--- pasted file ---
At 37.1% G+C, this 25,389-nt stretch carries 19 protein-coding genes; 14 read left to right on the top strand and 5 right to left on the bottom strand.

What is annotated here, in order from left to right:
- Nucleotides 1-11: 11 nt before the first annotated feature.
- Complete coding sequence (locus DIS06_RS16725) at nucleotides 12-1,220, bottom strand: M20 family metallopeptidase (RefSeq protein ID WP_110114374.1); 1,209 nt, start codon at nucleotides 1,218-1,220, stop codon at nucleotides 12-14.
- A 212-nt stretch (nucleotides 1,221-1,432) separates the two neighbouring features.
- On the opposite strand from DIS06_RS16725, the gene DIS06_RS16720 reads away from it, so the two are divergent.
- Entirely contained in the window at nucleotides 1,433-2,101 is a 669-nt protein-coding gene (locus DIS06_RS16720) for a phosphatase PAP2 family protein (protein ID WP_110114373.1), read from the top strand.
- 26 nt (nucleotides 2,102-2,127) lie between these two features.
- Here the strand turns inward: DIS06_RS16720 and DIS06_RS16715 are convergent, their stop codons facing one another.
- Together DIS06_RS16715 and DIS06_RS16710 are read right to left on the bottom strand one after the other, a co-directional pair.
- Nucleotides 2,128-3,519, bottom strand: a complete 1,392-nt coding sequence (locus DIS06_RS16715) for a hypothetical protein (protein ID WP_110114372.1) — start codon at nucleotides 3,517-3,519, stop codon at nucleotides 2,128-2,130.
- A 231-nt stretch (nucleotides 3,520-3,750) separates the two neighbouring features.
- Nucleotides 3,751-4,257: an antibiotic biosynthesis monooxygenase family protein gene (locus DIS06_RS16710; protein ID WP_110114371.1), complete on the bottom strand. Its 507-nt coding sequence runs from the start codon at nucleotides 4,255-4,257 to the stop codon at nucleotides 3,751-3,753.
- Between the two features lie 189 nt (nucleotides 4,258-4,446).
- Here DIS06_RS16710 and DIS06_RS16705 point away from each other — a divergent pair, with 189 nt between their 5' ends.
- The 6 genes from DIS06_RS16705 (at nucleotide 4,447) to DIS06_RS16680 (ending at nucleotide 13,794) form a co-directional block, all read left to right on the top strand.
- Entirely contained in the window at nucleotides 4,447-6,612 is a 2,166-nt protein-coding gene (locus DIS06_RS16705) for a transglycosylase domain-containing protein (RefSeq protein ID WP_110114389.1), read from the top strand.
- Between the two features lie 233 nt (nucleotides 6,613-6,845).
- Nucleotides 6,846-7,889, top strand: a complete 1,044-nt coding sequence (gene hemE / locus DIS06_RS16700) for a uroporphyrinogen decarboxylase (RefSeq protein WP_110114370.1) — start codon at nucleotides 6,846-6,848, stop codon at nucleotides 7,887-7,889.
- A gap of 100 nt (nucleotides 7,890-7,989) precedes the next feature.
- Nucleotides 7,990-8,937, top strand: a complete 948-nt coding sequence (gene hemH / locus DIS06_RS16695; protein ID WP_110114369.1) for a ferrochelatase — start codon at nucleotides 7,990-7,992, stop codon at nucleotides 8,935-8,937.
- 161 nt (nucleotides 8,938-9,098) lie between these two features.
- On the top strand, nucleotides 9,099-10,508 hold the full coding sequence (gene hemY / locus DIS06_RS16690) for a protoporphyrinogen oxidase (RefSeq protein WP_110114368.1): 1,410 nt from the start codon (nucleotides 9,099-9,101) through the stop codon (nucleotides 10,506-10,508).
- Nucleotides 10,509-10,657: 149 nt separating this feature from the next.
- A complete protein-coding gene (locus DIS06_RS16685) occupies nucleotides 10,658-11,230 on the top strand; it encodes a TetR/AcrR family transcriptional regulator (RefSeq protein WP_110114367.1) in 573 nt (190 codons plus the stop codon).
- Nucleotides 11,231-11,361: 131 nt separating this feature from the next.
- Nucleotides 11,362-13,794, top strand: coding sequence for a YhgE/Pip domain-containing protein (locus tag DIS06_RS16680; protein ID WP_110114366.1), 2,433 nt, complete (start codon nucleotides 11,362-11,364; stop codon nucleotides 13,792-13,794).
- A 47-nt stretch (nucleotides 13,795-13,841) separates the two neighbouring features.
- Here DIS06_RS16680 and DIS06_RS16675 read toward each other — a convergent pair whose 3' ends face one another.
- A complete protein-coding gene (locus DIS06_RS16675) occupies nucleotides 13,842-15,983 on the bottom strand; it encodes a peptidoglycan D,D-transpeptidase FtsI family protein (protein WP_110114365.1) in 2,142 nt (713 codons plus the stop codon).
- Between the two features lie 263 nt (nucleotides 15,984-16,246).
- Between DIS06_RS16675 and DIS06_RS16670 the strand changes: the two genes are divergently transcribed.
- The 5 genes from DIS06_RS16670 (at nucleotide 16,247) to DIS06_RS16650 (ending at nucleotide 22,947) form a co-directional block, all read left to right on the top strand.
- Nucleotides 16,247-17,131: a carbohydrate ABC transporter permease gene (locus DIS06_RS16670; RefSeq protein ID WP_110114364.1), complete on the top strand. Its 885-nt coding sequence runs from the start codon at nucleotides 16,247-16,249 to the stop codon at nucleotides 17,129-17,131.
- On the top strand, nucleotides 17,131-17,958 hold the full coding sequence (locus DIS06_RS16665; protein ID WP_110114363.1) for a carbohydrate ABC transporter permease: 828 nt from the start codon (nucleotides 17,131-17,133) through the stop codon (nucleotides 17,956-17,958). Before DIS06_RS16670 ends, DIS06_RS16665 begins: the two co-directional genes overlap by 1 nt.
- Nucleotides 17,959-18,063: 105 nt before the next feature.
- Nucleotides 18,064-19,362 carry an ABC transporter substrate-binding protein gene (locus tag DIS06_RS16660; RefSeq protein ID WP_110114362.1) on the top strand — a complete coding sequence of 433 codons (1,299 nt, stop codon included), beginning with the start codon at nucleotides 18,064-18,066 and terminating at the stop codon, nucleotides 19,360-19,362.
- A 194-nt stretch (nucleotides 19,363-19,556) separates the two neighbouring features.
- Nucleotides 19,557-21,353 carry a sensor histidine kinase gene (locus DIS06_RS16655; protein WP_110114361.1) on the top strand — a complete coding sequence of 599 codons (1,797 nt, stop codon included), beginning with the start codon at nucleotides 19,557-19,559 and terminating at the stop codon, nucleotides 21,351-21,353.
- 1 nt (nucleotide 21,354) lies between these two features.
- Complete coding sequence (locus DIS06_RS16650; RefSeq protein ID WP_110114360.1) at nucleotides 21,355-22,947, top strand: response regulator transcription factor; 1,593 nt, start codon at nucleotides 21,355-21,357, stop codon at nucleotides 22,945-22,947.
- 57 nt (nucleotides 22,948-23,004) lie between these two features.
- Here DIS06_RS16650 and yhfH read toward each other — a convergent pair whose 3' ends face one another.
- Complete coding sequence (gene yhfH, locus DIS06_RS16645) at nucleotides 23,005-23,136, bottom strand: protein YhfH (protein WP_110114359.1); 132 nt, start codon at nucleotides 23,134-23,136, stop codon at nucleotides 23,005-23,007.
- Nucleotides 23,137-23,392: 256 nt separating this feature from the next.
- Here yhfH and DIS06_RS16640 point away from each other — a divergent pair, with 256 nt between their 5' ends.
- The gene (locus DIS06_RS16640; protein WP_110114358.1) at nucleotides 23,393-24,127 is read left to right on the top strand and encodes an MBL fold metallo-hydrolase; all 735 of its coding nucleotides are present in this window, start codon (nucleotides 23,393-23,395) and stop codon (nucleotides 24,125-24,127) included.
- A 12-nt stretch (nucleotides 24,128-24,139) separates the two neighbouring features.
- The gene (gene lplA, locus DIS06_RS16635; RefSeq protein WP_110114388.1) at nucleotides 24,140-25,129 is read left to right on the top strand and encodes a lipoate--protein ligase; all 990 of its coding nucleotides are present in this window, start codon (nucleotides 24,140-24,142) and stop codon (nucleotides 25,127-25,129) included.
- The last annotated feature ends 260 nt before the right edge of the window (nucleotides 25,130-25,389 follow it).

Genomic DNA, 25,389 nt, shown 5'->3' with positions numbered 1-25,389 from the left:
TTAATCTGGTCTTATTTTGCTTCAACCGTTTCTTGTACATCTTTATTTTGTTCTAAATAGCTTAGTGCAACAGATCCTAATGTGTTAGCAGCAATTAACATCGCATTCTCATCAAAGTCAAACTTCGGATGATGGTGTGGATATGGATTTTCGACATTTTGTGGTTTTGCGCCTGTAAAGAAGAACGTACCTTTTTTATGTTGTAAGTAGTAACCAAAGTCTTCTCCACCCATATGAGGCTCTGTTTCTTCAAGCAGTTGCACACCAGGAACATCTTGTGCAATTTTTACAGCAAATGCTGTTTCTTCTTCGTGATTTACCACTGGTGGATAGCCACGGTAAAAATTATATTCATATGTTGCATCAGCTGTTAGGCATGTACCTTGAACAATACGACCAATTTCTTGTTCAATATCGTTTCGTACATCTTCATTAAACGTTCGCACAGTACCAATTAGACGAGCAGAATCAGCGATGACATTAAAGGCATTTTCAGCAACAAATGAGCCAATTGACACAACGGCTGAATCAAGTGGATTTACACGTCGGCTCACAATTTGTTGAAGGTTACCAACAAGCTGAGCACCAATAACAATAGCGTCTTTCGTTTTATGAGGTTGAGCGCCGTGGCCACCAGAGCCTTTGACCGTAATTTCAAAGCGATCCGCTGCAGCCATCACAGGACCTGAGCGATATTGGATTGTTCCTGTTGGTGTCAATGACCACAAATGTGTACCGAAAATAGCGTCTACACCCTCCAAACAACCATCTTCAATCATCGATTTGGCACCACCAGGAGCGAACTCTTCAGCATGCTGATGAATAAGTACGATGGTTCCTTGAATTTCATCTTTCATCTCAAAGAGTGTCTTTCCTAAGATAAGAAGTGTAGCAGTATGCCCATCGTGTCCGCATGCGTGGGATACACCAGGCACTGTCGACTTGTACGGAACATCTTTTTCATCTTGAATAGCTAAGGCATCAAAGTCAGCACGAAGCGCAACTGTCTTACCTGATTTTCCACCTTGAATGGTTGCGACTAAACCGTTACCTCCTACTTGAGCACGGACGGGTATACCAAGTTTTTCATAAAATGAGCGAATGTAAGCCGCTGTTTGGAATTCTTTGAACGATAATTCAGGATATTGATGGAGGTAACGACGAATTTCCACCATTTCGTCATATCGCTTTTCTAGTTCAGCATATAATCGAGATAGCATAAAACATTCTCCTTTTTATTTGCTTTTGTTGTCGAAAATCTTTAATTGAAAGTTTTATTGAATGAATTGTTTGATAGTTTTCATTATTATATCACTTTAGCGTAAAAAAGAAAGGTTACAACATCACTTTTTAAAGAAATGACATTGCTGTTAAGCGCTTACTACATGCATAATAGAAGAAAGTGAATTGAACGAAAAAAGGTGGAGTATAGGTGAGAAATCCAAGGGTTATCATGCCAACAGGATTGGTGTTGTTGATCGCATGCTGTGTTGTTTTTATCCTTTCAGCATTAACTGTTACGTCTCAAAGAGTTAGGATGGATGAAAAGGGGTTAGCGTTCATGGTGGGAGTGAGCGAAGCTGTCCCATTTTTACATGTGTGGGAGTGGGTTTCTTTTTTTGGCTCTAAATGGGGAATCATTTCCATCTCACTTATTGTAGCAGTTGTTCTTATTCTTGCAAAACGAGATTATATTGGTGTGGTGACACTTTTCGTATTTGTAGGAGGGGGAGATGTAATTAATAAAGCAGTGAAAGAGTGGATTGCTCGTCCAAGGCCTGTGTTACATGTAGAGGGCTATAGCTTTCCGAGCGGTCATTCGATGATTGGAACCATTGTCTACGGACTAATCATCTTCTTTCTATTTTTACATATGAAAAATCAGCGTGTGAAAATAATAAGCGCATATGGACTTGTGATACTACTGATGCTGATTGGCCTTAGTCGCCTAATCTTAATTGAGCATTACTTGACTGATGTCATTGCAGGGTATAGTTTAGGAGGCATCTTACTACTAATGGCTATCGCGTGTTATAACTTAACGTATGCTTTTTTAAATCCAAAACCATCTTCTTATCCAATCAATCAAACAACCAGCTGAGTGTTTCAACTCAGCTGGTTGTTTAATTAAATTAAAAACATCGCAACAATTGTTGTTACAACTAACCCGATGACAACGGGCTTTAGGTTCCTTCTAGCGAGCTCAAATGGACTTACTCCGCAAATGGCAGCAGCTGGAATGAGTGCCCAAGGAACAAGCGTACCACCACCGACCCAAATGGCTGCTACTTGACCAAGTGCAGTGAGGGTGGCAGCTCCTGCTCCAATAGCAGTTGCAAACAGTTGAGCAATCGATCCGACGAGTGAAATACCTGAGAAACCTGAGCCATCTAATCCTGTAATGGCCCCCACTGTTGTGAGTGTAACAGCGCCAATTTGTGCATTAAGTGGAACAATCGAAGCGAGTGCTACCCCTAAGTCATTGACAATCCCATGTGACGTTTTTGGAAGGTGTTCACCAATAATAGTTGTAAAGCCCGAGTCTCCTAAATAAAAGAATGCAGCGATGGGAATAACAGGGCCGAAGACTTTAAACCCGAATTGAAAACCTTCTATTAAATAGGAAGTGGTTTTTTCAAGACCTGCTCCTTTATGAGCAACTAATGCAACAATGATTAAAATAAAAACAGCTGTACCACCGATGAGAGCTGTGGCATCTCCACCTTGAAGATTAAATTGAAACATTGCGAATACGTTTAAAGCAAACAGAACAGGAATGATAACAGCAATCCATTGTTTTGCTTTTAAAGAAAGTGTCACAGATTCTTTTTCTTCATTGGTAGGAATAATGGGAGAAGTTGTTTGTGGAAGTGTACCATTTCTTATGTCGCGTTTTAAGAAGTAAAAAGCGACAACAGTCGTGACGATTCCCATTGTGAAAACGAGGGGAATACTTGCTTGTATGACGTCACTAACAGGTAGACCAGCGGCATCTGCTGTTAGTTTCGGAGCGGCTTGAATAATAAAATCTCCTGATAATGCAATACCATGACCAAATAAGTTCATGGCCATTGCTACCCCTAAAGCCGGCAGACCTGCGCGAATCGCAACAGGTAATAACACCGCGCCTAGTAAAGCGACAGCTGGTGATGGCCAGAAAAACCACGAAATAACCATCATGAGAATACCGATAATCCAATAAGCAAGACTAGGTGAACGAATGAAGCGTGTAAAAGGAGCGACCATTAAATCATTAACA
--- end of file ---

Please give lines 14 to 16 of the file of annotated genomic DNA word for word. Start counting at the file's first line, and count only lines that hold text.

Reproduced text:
- Between the two features lie 189 nt (nucleotides 4,258-4,446).
- Here DIS06_RS16710 and DIS06_RS16705 point away from each other — a divergent pair, with 189 nt between their 5' ends.
- The 6 genes from DIS06_RS16705 (at nucleotide 4,447) to DIS06_RS16680 (ending at nucleotide 13,794) form a co-directional block, all read left to right on the top strand.